feet vs feat

feet feat

Definitions

  • 1) obsolete fact; performance; feat
  • 2) Plural form of foot.
  • 3) obsolete fact; performance; feat
  • 4) obsolete Fact; performance.
  • 5) obsolete Fact; performance.
  • 6) An obsolete form of feat.
  • 7) Plural of foot.
  • 8) See foot.

Definitions

  • 1) A relatively rare or difficult accomplishment.
  • 2) Obsolete A specialized skill; a knack.
  • 3) Obsolete A specialized skill; a knack.
  • 4) An act or accomplishment of great courage, skill, or imagination; an achievement.
  • 5) An act; a deed; an exploit.
  • 6) A striking act of strength, skill, or cunning; a trick.
  • 7) a notable achievement
  • 8) A deed; especially, a noteworthy or extraordinary act or performance; an exploit: as, feats of arms; feats of horsemanship or of dexterity.
  • 9) Synonyms Deed, Feat, Exploit, Achievement. These words are arranged in the order of strength; deed, however, may have a much more elevated character than feat, and even surpass exploit. A deed may, on the other hand, be base or ignoble. It is, therefore, often accompanied by an adjective of quality. A feat is generally an act of remarkable skill or strength: as, the feats of a juggler, a ventriloquist, an athlete. An exploit is especially an act of boldness or bravery, with various degrees of mental power in working it out. An achievement is the result of large ability in planning, and diligence and boldness in executing. Feat, exploit, and achievement differ from act, action, and deed in that the first three always, and the last three only sometimes, represent something great.
  • 10) archaic dexterous in movements or service; skilful; neat; pretty
  • 11) archaic dexterous in movements or service; skilful; neat; pretty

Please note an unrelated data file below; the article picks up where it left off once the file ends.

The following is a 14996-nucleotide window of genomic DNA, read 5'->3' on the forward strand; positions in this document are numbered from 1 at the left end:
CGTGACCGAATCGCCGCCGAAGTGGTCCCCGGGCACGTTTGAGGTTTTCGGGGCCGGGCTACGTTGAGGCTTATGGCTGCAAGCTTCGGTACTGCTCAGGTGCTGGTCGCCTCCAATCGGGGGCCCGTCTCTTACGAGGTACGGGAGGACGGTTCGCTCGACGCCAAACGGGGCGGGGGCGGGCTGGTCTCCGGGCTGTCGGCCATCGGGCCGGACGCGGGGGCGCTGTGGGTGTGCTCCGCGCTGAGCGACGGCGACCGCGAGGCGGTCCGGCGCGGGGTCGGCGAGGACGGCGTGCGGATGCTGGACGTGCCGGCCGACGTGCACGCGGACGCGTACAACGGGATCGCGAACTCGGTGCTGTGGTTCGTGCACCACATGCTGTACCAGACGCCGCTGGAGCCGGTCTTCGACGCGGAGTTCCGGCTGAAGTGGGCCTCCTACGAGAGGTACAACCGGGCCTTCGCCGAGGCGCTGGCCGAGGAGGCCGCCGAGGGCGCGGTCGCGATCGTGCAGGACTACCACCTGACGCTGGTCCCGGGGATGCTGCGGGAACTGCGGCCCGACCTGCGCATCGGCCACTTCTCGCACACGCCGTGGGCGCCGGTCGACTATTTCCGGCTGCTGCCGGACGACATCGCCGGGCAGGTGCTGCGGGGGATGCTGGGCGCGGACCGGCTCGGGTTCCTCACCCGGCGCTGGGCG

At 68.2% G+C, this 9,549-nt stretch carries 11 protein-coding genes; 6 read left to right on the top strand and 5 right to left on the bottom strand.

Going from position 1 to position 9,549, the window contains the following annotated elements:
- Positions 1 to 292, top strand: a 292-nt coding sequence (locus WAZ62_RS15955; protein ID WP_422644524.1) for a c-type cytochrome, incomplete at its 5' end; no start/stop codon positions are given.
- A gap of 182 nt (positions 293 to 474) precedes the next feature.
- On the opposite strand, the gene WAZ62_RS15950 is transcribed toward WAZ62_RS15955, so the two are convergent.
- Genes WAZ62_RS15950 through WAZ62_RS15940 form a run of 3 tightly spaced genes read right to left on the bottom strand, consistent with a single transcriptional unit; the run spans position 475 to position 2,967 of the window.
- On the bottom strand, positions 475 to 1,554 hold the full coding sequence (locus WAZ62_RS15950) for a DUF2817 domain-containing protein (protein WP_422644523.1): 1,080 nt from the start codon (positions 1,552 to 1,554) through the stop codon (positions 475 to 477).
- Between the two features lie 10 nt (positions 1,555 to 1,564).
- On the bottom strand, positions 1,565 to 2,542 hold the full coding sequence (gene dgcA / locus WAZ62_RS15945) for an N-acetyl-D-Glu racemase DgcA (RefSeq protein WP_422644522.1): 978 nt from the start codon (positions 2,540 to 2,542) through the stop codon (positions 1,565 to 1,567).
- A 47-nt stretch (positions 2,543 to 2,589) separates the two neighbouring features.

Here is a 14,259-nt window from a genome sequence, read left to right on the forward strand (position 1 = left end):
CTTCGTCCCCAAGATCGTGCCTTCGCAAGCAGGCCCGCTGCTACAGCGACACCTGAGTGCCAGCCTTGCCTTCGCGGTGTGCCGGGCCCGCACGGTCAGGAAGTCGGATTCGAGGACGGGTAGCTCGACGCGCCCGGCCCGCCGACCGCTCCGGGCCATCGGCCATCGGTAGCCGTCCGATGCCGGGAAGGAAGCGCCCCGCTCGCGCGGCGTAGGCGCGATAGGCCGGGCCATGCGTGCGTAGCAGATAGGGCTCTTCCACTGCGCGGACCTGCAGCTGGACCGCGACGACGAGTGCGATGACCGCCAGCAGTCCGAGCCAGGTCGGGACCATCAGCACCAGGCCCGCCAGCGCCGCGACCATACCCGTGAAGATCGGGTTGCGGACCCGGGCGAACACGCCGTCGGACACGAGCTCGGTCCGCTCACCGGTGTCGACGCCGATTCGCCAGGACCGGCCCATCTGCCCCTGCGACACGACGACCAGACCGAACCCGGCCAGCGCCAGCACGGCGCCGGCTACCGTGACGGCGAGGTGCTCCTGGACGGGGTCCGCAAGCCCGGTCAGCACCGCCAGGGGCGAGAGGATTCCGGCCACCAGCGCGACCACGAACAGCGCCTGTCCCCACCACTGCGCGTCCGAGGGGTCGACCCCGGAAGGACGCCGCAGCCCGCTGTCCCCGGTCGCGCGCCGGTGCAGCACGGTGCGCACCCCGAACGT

• 12) Neat; trim.
  • 13) Adroit; dexterous.
  • 14) Archaic Dexterous in movements or service; skillful; neat; nice; pretty.
  • 15) Archaic Dexterous in movements or service; skillful; neat; nice; pretty.
  • 16) To make neat.
  • 17) Neat; skilful; ingenious; deft; clever.
  • 18) To form; fashion; set an example to.
  • 19) Large: as, a pretty feat parcel (a rather large quantity).
  • 20) Tomakeneat.
  • 21) obsolete To form; to fashion.
  • 22) obsolete To form; to fashion.

Examples

  • 1) He wore a pendant with the five-pointed star and lightning bolt of Xaphista, and leapt to his feet when Damin entered the tent.
  • 2) The King leapt to his feet with a relieved smile at the sight of him.
  • 3) She turned to find Tamylan by the fire, warming her hands and swaying on her feet.
  • 4) The testimony is that this is a distance of five feet at the most.
  • 5) _The Alexander column, standing before the Winter Palace at St. Petersburg, is a monolith eighty feet high; with the pedestal measuring one hundred and fifty feet_.
  • 6) The calculation from the Valdez base should, however, be taken into consideration in making this barometric determination, and the mean of the two results, twenty thousand six hundred and ninety-six feet, or, roundly, _twenty thousand seven hundred feet_, is offered as the contribution of this expedition toward determining the true altitude of the mountain.
  • 7) If Mr. Lincoln was six feet four inches high usually, _at Bloomington he was seven feet_, and inspired at that.
  • 8) This tree is now eighty feet high, and throws an area 300 feet*
  • 9) _What is the best remedy for tender feet, for sweaty feet, and for smelling feet_?
  • 10) Wrapped around the tight seating bowl is 660 feet of 3 ½-feet tall video ribbon board.
  • 11) In a rail-road at a place called Mauch Chunk in Pennsylvania, the sleepers were placed four feet apart; but at the Quincy rail-road in Massachusetts, the interval between the sleepers is eight feet**.
  • 12) [Parameter (Mandatory = $true, Position = 0, valueFromPipeline = $true)] "$feet feet equals $ ($feet*. 31) meters"

Examples

  • 1) No mean feat but she was helping out a bit!
  • 2) But they must repeat the feat at Spurs to prove they are the real deal again.
  • 3) That is no mean feat.
  • 4) That was 24 years ago but now the Bees are pushing to repeat that feat.
  • 5) It sounded like a feat of endurance for the audience - let alone a man who turned 89 this month.
  • 6) They certainly had no right to repeat the feat the next season.
  • 7) What is it with comics and unlikely feats of endurance?
  • 8) This seems to me an impressive feat.
  • 9) Making it to the top of the pile is no mean feat.